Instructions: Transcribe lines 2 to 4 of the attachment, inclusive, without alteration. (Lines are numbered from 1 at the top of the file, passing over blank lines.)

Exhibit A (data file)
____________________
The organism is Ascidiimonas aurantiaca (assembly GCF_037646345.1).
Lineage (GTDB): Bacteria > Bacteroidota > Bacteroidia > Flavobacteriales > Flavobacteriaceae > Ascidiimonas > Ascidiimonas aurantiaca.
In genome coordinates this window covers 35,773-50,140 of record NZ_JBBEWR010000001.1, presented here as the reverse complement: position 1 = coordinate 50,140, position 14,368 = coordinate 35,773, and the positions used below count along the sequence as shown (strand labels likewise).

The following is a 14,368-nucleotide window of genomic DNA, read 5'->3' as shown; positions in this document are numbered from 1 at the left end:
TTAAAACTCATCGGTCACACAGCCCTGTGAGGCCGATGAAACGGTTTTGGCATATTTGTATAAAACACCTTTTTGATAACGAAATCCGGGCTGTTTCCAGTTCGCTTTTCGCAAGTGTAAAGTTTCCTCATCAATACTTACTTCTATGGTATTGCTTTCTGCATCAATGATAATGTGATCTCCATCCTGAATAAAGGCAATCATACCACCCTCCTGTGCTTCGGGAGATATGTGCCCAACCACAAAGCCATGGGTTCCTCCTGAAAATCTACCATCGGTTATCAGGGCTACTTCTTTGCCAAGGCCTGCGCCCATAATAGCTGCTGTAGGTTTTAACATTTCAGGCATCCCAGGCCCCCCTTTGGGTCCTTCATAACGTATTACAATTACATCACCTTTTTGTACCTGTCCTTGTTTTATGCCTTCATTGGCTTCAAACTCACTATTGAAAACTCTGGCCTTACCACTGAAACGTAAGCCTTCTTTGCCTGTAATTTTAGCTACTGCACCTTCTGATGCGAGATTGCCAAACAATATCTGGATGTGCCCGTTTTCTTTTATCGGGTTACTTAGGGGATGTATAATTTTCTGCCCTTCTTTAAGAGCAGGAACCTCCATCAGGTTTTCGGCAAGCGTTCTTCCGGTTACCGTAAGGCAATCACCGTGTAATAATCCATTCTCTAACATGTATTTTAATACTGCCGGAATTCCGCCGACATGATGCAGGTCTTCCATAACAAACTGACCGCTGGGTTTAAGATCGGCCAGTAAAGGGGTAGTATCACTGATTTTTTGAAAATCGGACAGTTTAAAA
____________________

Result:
Lineage (GTDB): Bacteria > Bacteroidota > Bacteroidia > Flavobacteriales > Flavobacteriaceae > Ascidiimonas > Ascidiimonas aurantiaca.
In genome coordinates this window covers 35,773-50,140 of record NZ_JBBEWR010000001.1, presented here as the reverse complement: position 1 = coordinate 50,140, position 14,368 = coordinate 35,773, and the positions used below count along the sequence as shown (strand labels likewise).

The following is a 14,368-nucleotide window of genomic DNA, read 5'->3' as shown; positions in this document are numbered from 1 at the left end: